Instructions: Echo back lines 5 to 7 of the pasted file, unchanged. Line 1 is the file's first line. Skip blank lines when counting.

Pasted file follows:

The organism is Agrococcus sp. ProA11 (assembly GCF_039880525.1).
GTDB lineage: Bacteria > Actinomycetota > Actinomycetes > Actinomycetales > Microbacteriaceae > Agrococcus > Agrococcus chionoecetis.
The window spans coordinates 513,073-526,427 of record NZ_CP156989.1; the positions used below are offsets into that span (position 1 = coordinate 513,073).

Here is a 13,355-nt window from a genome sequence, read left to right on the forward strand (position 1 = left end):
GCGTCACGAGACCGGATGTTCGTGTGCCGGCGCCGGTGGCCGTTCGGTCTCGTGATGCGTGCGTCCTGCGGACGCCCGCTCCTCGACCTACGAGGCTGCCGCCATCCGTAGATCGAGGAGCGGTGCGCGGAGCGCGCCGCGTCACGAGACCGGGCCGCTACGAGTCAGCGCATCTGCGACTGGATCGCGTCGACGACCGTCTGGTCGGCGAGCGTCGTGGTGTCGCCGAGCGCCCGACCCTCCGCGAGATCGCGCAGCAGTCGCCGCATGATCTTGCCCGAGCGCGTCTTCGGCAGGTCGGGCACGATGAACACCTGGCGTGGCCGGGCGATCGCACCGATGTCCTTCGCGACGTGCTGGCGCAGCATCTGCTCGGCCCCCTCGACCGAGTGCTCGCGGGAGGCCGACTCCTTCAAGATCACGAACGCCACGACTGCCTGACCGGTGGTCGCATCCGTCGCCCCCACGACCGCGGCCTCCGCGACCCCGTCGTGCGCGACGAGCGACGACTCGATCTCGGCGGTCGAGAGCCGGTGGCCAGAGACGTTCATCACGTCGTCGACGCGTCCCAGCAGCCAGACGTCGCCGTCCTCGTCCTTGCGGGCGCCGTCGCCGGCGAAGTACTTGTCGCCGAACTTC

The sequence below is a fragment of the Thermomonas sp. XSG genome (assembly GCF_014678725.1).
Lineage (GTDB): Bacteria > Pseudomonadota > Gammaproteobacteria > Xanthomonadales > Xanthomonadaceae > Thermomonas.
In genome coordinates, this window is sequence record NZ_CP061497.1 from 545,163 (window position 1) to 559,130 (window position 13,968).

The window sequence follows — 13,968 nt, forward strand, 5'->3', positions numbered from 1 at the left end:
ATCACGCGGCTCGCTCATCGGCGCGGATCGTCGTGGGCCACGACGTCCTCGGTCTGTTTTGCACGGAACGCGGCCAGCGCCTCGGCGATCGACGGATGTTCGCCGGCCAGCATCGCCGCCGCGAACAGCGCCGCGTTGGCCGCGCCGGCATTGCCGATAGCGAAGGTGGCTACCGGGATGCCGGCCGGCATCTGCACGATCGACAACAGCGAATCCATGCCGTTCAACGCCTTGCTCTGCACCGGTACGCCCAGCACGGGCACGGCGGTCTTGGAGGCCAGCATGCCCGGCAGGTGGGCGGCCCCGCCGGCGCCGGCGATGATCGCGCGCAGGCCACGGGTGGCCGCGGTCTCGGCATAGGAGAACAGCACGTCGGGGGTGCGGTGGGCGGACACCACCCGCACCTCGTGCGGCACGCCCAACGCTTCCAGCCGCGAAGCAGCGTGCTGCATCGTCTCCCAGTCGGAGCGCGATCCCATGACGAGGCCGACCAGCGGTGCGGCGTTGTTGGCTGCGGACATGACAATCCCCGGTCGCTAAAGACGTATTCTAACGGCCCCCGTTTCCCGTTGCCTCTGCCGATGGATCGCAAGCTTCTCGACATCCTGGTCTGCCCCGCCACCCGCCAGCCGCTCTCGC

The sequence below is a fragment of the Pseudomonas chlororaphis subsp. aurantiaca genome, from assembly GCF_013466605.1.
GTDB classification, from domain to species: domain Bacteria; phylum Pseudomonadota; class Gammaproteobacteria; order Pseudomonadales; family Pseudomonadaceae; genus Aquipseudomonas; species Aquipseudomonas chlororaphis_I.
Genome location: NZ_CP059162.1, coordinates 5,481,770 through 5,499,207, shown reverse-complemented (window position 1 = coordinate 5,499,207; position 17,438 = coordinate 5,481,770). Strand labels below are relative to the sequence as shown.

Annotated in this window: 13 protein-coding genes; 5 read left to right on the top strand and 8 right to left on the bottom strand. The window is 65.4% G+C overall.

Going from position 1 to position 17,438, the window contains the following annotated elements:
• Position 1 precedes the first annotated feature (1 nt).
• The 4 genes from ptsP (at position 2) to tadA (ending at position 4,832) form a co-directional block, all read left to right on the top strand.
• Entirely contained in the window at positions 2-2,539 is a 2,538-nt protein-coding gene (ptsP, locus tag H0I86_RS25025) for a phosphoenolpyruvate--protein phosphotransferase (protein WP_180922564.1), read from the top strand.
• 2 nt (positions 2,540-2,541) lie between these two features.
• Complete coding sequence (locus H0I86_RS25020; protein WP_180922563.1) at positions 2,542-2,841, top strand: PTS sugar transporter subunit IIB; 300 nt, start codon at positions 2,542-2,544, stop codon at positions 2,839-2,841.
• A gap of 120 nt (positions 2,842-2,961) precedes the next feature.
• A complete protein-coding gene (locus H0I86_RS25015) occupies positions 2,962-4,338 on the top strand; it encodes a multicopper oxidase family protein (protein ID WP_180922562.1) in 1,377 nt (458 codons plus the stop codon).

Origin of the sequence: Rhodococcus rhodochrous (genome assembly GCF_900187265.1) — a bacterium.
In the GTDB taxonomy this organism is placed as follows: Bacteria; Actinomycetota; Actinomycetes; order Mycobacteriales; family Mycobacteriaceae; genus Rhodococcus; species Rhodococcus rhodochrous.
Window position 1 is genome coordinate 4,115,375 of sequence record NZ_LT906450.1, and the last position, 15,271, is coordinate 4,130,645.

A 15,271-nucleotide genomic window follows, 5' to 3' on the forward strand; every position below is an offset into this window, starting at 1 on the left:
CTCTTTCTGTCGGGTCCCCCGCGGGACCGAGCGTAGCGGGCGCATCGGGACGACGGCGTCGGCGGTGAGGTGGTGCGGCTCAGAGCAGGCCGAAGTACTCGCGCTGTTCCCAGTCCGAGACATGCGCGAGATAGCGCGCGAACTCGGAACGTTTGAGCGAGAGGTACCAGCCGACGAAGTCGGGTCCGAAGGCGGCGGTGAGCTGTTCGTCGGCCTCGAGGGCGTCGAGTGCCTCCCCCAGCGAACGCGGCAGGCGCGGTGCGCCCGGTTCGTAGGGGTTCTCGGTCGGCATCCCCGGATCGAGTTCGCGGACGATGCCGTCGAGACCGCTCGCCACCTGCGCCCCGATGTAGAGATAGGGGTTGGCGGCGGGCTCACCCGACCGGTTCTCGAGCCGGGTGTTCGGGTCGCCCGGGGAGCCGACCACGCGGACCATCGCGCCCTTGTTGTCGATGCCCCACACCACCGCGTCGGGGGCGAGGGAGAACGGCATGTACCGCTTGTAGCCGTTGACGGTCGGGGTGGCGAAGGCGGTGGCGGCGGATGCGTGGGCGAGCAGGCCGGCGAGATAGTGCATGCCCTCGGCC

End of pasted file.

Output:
GCGTCACGAGACCGGATGTTCGTGTGCCGGCGCCGGTGGCCGTTCGGTCTCGTGATGCGTGCGTCCTGCGGACGCCCGCTCCTCGACCTACGAGGCTGCCGCCATCCGTAGATCGAGGAGCGGTGCGCGGAGCGCGCCGCGTCACGAGACCGGGCCGCTACGAGTCAGCGCATCTGCGACTGGATCGCGTCGACGACCGTCTGGTCGGCGAGCGTCGTGGTGTCGCCGAGCGCCCGACCCTCCGCGAGATCGCGCAGCAGTCGCCGCATGATCTTGCCCGAGCGCGTCTTCGGCAGGTCGGGCACGATGAACACCTGGCGTGGCCGGGCGATCGCACCGATGTCCTTCGCGACGTGCTGGCGCAGCATCTGCTCGGCCCCCTCGACCGAGTGCTCGCGGGAGGCCGACTCCTTCAAGATCACGAACGCCACGACTGCCTGACCGGTGGTCGCATCCGTCGCCCCCACGACCGCGGCCTCCGCGACCCCGTCGTGCGCGACGAGCGACGACTCGATCTCGGCGGTCGAGAGCCGGTGGCCAGAGACGTTCATCACGTCGTCGACGCGTCCCAGCAGCCAGACGTCGCCGTCCTCGTCCTTGCGGGCGCCGTCGCCGGCGAAGTACTTGTCGCCGAACTTC

The sequence below is a fragment of the Thermomonas sp. XSG genome (assembly GCF_014678725.1).
Lineage (GTDB): Bacteria > Pseudomonadota > Gammaproteobacteria > Xanthomonadales > Xanthomonadaceae > Thermomonas.